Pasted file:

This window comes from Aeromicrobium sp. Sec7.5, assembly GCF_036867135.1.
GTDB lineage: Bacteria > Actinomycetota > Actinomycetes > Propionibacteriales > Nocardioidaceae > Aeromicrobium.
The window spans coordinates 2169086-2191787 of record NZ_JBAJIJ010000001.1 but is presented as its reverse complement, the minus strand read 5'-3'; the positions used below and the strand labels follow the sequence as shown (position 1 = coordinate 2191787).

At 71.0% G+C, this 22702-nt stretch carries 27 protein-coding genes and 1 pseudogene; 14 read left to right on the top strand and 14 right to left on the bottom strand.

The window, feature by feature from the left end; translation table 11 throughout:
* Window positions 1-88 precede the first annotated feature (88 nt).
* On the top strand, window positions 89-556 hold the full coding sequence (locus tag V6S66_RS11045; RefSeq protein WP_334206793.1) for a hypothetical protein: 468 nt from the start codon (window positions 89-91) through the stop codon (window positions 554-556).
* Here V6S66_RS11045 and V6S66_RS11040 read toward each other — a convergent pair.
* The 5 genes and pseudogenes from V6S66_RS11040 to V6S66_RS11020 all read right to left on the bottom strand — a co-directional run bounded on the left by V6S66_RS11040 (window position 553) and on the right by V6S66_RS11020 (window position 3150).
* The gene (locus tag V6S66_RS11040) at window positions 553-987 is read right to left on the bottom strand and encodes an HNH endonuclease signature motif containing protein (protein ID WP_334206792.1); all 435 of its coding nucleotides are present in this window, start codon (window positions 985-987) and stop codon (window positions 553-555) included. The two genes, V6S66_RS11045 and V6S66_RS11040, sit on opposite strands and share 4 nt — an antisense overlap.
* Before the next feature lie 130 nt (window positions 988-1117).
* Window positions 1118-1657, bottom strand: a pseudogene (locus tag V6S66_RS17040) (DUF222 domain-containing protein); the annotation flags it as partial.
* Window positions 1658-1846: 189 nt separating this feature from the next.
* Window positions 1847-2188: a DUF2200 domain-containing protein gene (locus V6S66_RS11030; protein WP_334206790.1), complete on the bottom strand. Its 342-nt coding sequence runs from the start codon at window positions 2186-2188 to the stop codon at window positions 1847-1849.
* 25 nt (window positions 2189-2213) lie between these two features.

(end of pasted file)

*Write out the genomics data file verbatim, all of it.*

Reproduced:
This window comes from Aeromicrobium sp. Sec7.5, assembly GCF_036867135.1.
GTDB lineage: Bacteria > Actinomycetota > Actinomycetes > Propionibacteriales > Nocardioidaceae > Aeromicrobium.
The window spans coordinates 2169086-2191787 of record NZ_JBAJIJ010000001.1 but is presented as its reverse complement, the minus strand read 5'-3'; the positions used below and the strand labels follow the sequence as shown (position 1 = coordinate 2191787).

At 71.0% G+C, this 22702-nt stretch carries 27 protein-coding genes and 1 pseudogene; 14 read left to right on the top strand and 14 right to left on the bottom strand.

The window, feature by feature from the left end; translation table 11 throughout:
* Window positions 1-88 precede the first annotated feature (88 nt).
* On the top strand, window positions 89-556 hold the full coding sequence (locus tag V6S66_RS11045; RefSeq protein WP_334206793.1) for a hypothetical protein: 468 nt from the start codon (window positions 89-91) through the stop codon (window positions 554-556).
* Here V6S66_RS11045 and V6S66_RS11040 read toward each other — a convergent pair.
* The 5 genes and pseudogenes from V6S66_RS11040 to V6S66_RS11020 all read right to left on the bottom strand — a co-directional run bounded on the left by V6S66_RS11040 (window position 553) and on the right by V6S66_RS11020 (window position 3150).
* The gene (locus tag V6S66_RS11040) at window positions 553-987 is read right to left on the bottom strand and encodes an HNH endonuclease signature motif containing protein (protein ID WP_334206792.1); all 435 of its coding nucleotides are present in this window, start codon (window positions 985-987) and stop codon (window positions 553-555) included. The two genes, V6S66_RS11045 and V6S66_RS11040, sit on opposite strands and share 4 nt — an antisense overlap.
* Before the next feature lie 130 nt (window positions 988-1117).
* Window positions 1118-1657, bottom strand: a pseudogene (locus tag V6S66_RS17040) (DUF222 domain-containing protein); the annotation flags it as partial.
* Window positions 1658-1846: 189 nt separating this feature from the next.
* Window positions 1847-2188: a DUF2200 domain-containing protein gene (locus V6S66_RS11030; protein WP_334206790.1), complete on the bottom strand. Its 342-nt coding sequence runs from the start codon at window positions 2186-2188 to the stop codon at window positions 1847-1849.
* 25 nt (window positions 2189-2213) lie between these two features.